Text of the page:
I won’t be focusing on the testing aspect of architectures in this article, but I brought that point up to re-emphasize that testing and architectures (which apply separation of concerns, dependency injection, and code-to-an-interface), go together like pancakes and syrup; or perhaps like mathematical theorems and proofs if you’d prefer a less tasty but more accurate analogy. They really do compliment each other well.

Mediocre Implementations

Some time later, I was starting to feel damn happy with the front end architectures of my applications (Dunning-Kruger effect perhaps), but the fact that I was only thinking in terms of three layers (MVP), turned out to be yet another unfortunate road block. Specifically, it seemed like the general consensus was that the model (that which persists, and provides access to, data), shouldn’t have much logic in it. While I do believe that to be a good principle, the question of where to put complex back end logic haunted me for quite some time.

My first approach was to make my presenters very intimate with the various parts of my back end (don’t get any funny ideas about that sentence). This wasn’t a big deal in small applications with one or two IO devices, but in my more complex applications (with things like user authentication and remote IO devices), my presenters started to fill with a horrendous mass of nested asynchronous functions (the staircase to callback hell). Once again, I started hating how damn ugly my code had become.

I recall feeling quite dejected at this point, as I’d gone as far as advocating people adopt MVP architectures for it’s ease of legibility, testing, and organization. But in truth, I wasn’t quite passing the test of high-cohesion in my own projects. There were also plenty of limitations imposed by my platform that I did not have the skills to circumvent; which meant that I was almost always breaking separation of concerns in order to compensate.

I knew what I wanted to build, but my reality hadn’t quite caught up to my ideals.

Cleaning Things Up

I owe a great deal to Robert C. “Uncle Bob” Martin as well. He has on a few occasions (about twice), confused the hell out of me; but I never quite got as far as saying that he was wrong in those situations. Given that he has been building software for longer than I have existed in this shared reality simulation, I’ll give him the benefit of the doubt.

After muddling through for a time, and having to take a break from programming for many months (don’t ever lift heavy weights with bad posture), I watched a video of Uncle Bob explaining “Clean” software architecture. The first time I watched the video, my brain didn’t quite know how to process what had just happened. It was like someone just hammered on my neo-cortex with decades of wisdom and experience. Even passing comments gave me solutions to problems I didn’t even know I was about to run in to.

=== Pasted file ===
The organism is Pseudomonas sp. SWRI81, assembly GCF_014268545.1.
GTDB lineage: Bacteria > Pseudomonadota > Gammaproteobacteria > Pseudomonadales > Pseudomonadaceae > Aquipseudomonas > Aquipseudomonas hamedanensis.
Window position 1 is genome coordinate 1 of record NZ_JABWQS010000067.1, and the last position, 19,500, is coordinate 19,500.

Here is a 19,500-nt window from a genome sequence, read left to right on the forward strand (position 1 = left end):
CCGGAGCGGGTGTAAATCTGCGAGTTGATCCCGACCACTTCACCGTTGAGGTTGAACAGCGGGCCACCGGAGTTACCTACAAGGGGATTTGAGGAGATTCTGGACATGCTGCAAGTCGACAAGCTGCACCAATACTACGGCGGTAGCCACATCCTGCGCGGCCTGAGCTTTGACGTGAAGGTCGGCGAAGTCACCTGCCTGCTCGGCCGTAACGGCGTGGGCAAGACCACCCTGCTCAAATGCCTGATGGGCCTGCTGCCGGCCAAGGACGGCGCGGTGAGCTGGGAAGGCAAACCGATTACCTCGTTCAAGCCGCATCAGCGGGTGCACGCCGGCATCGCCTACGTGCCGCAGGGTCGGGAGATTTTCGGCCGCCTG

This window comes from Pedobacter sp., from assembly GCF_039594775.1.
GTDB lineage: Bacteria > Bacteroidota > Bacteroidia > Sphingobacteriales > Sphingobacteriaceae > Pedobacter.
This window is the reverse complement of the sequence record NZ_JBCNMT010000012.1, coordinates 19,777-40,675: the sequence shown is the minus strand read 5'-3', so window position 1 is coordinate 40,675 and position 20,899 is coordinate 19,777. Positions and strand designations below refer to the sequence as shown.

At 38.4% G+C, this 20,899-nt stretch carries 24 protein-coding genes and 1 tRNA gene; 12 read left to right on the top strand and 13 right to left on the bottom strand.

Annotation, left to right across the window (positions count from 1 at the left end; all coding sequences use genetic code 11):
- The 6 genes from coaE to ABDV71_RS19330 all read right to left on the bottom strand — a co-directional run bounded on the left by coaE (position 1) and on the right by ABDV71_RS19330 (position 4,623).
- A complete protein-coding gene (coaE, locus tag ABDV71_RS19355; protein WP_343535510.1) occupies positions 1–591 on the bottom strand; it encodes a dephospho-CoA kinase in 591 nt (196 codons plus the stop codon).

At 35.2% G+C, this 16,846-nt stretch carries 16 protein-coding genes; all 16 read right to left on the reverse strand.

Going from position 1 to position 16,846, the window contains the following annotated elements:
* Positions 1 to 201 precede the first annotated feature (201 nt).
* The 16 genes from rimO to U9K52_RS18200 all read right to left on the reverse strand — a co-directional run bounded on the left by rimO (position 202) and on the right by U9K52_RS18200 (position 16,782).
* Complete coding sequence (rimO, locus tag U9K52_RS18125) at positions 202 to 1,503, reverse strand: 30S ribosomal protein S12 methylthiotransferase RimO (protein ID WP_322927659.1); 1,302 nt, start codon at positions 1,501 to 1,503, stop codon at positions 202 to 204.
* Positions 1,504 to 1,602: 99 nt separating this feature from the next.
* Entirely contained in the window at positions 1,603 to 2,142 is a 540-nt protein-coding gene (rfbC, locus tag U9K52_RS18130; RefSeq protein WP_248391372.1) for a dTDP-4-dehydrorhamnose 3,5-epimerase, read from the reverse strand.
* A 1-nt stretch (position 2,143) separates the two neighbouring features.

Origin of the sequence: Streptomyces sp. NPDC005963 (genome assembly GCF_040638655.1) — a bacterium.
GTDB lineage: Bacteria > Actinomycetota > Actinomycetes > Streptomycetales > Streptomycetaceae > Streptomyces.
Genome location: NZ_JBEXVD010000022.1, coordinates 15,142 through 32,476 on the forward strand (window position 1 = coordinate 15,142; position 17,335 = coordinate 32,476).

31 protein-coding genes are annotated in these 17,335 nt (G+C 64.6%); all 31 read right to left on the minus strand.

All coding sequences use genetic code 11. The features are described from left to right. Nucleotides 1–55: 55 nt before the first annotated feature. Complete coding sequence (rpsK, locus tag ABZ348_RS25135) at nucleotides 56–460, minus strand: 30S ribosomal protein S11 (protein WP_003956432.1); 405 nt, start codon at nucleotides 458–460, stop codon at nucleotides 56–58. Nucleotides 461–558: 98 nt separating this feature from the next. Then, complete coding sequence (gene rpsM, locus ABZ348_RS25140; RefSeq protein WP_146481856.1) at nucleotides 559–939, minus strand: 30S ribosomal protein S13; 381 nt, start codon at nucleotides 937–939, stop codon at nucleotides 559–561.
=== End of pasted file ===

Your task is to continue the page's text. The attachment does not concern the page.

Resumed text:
So I watched the video again, slowly, and took notes. I made a list of the different labels he used, but instead of looking at articles, I searched for open source code samples. Much to my luck, I came across Fernando Cejas’ great project here. It took quite some time for me to understand his repository (it was was far more advanced that anything I’d seen before), and I even went as far as going through every class in it, and attempting to explain the purpose of each one in my own terms.

Between learning the API stack and design which Fernando employed, and studying a good deal of Uncle Bob’s work on SOLID design principles, I was for the first time ever, starting to feel like I didn’t suck at programming completely. At the same time, I made friends with a few other young developers who were happy to learn, discuss, and share these ideas with me. Although it’s in my character to try and learn everything on my own terms and at my own pace; I am very much a product of the open source community.

Shut Up And Tell Me What The Perfect Architecture Is!

That’s about how I imagine you, dear reader, are starting to feel, so let me get to the part where I really disappoint you. There is a light at the end of the tunnel however; I simply mean to give you the most truthful representation of what I think about software architecture and its relevance to us developers.

After a while, when you’ve seen as many different approaches to software architecture as I have, you start to get the feeling that there’s about as many ways to do Model-View-Whatever, as there are developers doing Model-View-Whatever.